Their runs are about witnessing for a message, and the message can be as individual as the group.

“Our goal is to go to as many races as we can and to actually reach people,” Brittain said.

The stickman shirts are meant to draw attention.

“When the guy actually wrote the program, he made this little guy different on our shirts so that maybe other people would ask, ‘What’s your story?’” Brittain said. “That way, you could tell your story about what God has done in your life.”

Mitchell Hollis, a builder and runner from Dalton, Ga., authored the Run For God program. In a promotional video on runforgod.com, he said the inspiration came after a deacon in his church warned him against allowing his passion for running to become his god.

“Quite honestly, it offended me, at first,” Hollis said in the video. “Because here I was talking about a sport that I loved to a deacon in my church, and he was trying to, what I thought at the time, meddle in my faith.

“Over the next few days, what he said just eat at me, and I look back on it now, and I know it was the Lord convicting me. Either I was going to have to give this sport up that I loved, or I was going to have to give it to God.”

Hollis had stickman shirts made, hoping to be shaken from his comfort zone by people asking his story. He said he started to become more comfortable telling it.

He developed a 12-week, couch-to-5K program, which he said is based on faith and endurance and has a slogan: “Live it, love it, teach it.”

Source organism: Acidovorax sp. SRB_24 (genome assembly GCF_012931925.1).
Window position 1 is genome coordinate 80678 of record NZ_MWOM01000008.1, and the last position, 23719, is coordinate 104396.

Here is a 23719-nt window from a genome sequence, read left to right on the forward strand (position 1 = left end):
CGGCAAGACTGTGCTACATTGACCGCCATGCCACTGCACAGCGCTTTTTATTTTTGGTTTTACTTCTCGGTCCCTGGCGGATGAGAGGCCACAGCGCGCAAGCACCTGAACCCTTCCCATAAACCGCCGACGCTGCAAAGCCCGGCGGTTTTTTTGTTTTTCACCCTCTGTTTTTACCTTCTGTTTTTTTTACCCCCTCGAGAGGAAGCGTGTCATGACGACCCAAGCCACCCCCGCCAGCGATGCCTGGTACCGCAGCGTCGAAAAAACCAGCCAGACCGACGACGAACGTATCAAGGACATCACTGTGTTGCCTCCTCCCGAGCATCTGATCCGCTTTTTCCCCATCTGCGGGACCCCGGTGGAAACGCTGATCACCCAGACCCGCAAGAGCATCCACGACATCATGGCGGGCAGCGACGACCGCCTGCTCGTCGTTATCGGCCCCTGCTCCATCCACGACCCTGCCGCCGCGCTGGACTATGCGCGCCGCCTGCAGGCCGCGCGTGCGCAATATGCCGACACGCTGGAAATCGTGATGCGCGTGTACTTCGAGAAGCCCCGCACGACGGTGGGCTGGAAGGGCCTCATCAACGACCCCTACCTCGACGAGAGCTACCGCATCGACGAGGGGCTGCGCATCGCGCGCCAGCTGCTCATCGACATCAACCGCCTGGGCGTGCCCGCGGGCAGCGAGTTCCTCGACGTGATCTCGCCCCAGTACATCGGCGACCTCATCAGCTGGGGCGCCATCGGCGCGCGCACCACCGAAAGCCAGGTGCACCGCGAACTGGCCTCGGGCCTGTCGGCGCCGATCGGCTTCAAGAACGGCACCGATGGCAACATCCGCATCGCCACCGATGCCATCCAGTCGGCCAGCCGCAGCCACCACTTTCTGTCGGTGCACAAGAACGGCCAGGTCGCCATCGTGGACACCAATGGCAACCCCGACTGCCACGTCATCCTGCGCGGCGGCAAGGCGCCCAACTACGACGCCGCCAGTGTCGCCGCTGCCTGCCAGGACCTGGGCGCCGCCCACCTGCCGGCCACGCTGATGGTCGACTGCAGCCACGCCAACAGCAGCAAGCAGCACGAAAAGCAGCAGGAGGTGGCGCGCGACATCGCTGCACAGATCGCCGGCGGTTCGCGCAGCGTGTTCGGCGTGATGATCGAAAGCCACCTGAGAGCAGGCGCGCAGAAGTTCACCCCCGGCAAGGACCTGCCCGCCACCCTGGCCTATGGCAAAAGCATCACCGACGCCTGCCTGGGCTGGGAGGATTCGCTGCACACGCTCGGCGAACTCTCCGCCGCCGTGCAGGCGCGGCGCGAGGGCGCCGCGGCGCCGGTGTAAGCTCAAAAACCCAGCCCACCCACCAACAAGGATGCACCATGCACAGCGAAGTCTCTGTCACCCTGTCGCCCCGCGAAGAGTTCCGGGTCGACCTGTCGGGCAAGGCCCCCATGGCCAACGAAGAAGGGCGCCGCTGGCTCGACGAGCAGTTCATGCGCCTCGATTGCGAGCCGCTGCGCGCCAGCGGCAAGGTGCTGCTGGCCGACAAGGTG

The program caught on, with Run For God groups popping up at various locales. The group that will run in Anniston today formed just more than a year ago.

Brittain’s group was naturally drawn to Woodstock, a race that has grown from a small, community run to major Northeast Alabama event over the past seven years. The Woodstock has carried the Road Runners Club of America’s national-championship designation for the 5K distance four of the past five years, and the 2012 run drew a record 1,561 runners.

“We saw the team challenge, and we thought, ‘Hey, we’re going to run anyway’,” Brittain said. “Let’s try to actually win.”

In deciding which runs to choose, Brittain’s group will look at charitable beneficiaries. Woodstock benefits the East Central Alabama United Cerebral Palsy Center and Special Olympics.

“We’re doing two things at once,” Brittain said. “We’re getting our story across, as running for God, but also, we’re giving to that proceed (through the group’s registration fees), as well.”

Locklear said the group had so much fun running and cheering for each other on their first run that they got hooked. When they huddle for pre-race prayers in their stickman shirts, they get attention.

“Folks say, ‘Who is that group over there?’” he said. “We usually have an impact, wherever we go.”

Sports columnist Joe Medley: 256-235-3576, jmedley@annistonstar.com. On Twitter @jmedley_star.